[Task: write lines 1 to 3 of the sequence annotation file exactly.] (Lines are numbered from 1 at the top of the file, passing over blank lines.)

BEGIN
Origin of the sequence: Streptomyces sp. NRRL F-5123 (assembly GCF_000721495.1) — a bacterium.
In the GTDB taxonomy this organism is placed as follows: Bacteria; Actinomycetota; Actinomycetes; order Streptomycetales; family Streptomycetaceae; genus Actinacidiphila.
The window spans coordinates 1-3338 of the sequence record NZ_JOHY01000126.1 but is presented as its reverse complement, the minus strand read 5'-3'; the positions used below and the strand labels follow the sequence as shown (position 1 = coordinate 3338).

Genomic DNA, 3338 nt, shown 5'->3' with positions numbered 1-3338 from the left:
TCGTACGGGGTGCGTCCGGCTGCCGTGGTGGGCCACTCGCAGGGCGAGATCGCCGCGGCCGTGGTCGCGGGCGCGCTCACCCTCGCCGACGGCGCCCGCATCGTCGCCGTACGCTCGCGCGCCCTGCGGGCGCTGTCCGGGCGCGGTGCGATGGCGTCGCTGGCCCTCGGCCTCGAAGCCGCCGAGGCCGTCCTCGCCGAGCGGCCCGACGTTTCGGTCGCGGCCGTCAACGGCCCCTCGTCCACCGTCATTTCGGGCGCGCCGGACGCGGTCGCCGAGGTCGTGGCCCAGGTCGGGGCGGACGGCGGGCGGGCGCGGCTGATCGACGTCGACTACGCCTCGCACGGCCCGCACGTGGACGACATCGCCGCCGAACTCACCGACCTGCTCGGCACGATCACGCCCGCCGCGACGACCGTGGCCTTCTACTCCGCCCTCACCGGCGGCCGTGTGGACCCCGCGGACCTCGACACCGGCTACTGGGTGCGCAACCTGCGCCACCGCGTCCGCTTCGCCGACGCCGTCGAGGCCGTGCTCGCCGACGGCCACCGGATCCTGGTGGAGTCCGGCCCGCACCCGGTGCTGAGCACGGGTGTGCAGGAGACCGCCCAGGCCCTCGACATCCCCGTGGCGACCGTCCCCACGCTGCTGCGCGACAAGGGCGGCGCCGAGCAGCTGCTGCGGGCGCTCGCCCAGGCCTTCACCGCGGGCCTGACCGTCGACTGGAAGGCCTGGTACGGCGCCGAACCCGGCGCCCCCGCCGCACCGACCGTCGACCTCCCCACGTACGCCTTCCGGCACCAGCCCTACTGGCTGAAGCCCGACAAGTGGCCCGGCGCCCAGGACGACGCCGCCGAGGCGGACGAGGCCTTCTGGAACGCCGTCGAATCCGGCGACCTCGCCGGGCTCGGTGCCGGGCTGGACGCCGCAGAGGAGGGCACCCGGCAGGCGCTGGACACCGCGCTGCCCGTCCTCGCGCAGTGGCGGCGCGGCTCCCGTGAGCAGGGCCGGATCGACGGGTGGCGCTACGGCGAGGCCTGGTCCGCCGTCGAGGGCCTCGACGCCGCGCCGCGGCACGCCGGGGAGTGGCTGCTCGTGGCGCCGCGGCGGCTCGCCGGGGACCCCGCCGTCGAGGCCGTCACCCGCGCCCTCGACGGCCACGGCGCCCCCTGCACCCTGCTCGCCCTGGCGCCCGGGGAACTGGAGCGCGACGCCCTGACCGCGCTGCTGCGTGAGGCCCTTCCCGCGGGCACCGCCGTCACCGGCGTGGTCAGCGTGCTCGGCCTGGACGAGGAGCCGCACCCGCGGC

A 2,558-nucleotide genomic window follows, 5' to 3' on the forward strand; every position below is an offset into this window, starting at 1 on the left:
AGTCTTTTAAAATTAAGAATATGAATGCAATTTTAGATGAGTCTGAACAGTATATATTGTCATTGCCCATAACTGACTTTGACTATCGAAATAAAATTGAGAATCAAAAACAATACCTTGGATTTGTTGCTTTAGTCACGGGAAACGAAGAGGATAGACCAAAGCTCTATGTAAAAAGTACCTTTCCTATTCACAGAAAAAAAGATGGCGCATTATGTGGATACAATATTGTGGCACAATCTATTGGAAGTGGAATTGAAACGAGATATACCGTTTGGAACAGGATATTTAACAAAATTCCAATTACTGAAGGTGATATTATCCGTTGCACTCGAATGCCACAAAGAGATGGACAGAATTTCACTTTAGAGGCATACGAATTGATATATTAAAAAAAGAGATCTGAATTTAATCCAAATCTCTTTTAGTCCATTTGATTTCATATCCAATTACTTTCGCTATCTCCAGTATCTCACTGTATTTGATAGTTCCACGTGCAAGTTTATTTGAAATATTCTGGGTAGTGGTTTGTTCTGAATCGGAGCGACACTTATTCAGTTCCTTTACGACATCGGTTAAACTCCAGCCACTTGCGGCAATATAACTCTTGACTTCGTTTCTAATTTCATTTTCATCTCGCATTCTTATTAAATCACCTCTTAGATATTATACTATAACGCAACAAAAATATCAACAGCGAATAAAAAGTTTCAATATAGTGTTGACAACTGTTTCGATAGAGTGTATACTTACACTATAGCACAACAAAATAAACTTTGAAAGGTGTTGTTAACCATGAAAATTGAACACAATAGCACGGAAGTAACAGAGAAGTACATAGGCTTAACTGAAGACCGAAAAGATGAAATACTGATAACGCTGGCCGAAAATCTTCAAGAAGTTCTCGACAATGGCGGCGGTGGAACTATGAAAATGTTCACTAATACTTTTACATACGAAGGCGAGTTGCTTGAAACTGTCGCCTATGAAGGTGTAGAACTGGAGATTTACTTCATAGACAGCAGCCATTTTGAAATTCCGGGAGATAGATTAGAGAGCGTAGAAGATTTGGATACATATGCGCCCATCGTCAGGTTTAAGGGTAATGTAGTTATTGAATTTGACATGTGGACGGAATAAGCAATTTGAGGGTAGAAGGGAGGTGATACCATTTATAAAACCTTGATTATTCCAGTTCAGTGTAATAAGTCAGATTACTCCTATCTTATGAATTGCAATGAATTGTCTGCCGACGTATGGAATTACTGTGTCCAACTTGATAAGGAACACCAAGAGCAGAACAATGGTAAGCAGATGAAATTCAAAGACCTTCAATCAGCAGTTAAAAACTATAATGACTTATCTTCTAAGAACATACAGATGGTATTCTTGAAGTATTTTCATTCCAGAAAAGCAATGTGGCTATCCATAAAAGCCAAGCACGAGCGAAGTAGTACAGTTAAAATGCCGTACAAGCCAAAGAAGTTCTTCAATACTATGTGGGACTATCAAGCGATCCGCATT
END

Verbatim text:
Origin of the sequence: Streptomyces sp. NRRL F-5123 (assembly GCF_000721495.1) — a bacterium.
In the GTDB taxonomy this organism is placed as follows: Bacteria; Actinomycetota; Actinomycetes; order Streptomycetales; family Streptomycetaceae; genus Actinacidiphila.
The window spans coordinates 1-3338 of the sequence record NZ_JOHY01000126.1 but is presented as its reverse complement, the minus strand read 5'-3'; the positions used below and the strand labels follow the sequence as shown (position 1 = coordinate 3338).